Daughter and mom showing an example of godly parenting

Last Updated on February 23, 2024

Godly parenting takes work. Intentional work. There is no easy way around it.

Parenting advice is always a hot topic, and there are so many different ideologies out there, especially in the murky waters of social media.

By no means am I the perfect parent, nor do I have perfect children. But I do know the One who is perfect. God, the Creator of the universe and everything in it, including me, you, and the blessing that is the children He’s allowing us to raise.

So… why shouldn’t we heed and listen to the advice and principles from the perfect godly parent, himself?

After learning a lot on my own parenting journey, I want to share with you some of the biblical principles God has given us for godly parenting as we’re raising our kids.

4 Principles for Godly Parenting

There isn’t a “one size fits all” parenting style because we’re all unique individuals raising unique children who are all wired differently. But as believers, these four biblical principles should always act as our guide as we seek to raise godly children.

1. Killing the Negative Connotation of Discipline

Let’s go ahead and address the elephant in the parenting room and talk about the often-dreaded “D” word: discipline.

The root meaning of the word discipline is to “instruct and train.” Knowing this meaning is crucial because, when it comes to disciplining our children, our focus should be to instruct and train them.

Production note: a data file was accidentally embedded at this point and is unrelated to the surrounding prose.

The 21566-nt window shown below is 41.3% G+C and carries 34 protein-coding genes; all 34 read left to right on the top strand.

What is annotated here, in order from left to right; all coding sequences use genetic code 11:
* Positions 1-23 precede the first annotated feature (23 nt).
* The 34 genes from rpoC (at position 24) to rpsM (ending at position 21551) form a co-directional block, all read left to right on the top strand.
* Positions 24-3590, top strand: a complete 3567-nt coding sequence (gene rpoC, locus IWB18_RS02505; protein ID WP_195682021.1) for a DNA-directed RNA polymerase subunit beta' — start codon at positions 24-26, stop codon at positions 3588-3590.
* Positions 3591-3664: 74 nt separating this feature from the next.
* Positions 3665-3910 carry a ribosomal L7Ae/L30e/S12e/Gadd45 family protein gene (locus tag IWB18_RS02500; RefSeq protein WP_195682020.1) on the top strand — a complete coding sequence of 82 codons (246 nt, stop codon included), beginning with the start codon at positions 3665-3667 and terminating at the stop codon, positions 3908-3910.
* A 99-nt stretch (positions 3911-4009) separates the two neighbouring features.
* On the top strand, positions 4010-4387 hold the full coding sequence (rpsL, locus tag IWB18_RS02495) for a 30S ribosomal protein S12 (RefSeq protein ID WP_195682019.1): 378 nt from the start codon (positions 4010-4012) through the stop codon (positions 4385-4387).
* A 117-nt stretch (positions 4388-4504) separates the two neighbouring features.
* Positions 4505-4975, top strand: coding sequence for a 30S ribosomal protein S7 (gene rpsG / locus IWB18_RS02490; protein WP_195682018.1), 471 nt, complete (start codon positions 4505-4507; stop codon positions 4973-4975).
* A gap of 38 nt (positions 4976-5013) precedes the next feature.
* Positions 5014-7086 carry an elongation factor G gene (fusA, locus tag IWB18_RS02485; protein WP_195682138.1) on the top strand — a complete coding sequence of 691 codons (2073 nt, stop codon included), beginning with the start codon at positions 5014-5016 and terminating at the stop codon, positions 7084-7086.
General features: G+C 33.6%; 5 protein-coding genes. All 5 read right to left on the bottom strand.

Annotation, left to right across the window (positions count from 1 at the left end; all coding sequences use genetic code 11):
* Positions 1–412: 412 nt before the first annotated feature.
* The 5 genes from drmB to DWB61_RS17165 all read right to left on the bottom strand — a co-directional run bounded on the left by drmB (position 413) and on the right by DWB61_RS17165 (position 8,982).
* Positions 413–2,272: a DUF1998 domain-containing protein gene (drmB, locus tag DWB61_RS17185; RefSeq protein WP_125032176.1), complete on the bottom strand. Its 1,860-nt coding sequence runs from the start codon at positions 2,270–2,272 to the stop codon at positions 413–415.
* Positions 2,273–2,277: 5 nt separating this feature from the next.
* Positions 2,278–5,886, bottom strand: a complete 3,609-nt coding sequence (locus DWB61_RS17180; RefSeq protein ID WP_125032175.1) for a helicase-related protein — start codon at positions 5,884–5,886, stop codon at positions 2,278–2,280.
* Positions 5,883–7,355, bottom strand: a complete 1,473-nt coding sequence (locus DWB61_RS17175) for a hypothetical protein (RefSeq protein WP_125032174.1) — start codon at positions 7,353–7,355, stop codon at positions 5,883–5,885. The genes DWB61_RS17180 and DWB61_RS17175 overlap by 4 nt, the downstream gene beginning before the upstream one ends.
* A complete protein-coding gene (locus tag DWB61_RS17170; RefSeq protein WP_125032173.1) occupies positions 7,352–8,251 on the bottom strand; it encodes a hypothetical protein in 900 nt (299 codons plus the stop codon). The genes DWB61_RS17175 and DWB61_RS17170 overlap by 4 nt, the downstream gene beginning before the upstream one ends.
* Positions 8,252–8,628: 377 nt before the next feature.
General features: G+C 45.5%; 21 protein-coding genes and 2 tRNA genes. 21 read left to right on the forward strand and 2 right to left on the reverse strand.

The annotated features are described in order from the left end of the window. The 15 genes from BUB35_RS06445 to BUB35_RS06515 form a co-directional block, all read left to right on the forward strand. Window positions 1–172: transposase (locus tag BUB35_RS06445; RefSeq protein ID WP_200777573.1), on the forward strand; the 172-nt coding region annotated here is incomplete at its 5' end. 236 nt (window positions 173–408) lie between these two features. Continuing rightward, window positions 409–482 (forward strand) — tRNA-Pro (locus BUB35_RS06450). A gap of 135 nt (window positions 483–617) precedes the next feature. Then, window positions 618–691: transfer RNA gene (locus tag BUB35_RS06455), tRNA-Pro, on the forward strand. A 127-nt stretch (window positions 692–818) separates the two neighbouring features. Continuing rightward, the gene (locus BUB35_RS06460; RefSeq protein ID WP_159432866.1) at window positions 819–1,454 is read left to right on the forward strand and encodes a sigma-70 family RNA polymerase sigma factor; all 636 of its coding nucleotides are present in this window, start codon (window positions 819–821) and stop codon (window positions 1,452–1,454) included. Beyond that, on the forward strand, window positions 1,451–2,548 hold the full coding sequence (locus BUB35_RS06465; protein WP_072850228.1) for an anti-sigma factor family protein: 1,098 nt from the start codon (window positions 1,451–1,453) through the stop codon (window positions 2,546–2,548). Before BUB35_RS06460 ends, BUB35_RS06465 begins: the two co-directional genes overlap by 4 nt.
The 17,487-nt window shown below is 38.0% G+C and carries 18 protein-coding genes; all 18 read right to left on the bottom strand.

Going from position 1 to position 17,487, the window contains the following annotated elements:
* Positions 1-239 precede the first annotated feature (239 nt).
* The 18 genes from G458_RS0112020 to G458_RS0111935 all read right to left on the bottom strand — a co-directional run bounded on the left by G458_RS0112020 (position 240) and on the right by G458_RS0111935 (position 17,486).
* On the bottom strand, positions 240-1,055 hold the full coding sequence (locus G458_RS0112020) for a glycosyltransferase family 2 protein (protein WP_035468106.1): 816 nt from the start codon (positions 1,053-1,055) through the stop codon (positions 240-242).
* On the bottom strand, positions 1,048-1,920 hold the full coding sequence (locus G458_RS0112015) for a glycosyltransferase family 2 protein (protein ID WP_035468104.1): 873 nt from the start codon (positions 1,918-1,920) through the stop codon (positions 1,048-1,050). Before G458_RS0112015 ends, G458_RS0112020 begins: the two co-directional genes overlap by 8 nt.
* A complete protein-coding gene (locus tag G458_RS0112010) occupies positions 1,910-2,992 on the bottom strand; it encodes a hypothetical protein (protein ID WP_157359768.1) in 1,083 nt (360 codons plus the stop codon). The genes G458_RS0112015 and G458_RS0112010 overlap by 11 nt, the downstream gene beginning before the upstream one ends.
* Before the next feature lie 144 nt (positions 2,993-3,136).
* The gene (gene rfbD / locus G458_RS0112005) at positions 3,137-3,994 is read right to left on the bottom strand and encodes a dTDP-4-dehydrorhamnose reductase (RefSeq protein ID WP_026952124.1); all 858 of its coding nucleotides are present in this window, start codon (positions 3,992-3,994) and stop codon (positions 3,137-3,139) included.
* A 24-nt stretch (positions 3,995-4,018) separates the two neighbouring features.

As Christian parents, we have a God-given mandate to:

  • Instruct and train our children in their character and behavior.
  • Instruct and train our children in their knowledge and understanding.
  • Instruct and train our children to prepare them for different stages of life.
  • Instruct and train our children in the way they should go.

Most of us are very familiar with Proverbs 22:6 (NKJV).

Train up a child in the way he should go; and when he is old, he will not depart from it.

Proverbs 22:6

This very familiar passage of scripture is probably the most quoted verse when it comes to parenting. Unfortunately, many parents believe and take this verse as a “signed-sealed-delivered” guarantee that their child will turn out exactly the way they want them to. But, as we have all seen, sometimes that is not the case.

Proverbs 22:6 is more parent-focused than it is child-focused. It’s actually a command and encouragement to us as parents on how we are to raise our children.

The premise of this scripture is an instruction to raise our children in the way they are bent and in how they can glorify God with their lives. It’s about us providing them with the natural and spiritual tools they will need to have a full opportunity to go in the way God has prepared and purposed for their own lives.

How we parent is the only part of parenting we have influence and “control” over.

The reality is that our children still have a personal choice to make in their decisions to follow the Lord. But their choices don’t alleviate us from the responsibility of training them in the way they should go.